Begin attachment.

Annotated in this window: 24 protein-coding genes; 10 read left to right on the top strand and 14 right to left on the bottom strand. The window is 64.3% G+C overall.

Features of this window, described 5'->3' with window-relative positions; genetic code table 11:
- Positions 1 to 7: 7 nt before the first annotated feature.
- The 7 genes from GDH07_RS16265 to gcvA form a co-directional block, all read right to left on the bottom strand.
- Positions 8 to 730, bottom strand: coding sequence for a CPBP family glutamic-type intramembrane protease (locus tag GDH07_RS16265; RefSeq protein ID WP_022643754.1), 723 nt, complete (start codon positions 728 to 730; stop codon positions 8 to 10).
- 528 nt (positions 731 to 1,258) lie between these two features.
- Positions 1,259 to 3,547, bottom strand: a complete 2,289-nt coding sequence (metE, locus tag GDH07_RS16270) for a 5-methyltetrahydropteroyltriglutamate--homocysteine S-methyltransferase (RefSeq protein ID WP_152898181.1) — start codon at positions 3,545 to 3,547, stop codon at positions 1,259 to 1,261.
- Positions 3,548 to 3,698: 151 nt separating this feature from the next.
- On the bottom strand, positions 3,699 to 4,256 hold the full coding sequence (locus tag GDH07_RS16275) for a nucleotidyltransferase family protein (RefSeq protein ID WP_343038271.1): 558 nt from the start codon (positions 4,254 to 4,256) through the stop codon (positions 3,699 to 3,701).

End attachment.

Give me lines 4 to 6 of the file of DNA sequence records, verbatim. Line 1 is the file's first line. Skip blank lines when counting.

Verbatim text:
- The 7 genes from GDH07_RS16265 to gcvA form a co-directional block, all read right to left on the bottom strand.
- Positions 8 to 730, bottom strand: coding sequence for a CPBP family glutamic-type intramembrane protease (locus tag GDH07_RS16265; RefSeq protein ID WP_022643754.1), 723 nt, complete (start codon positions 728 to 730; stop codon positions 8 to 10).
- 528 nt (positions 731 to 1,258) lie between these two features.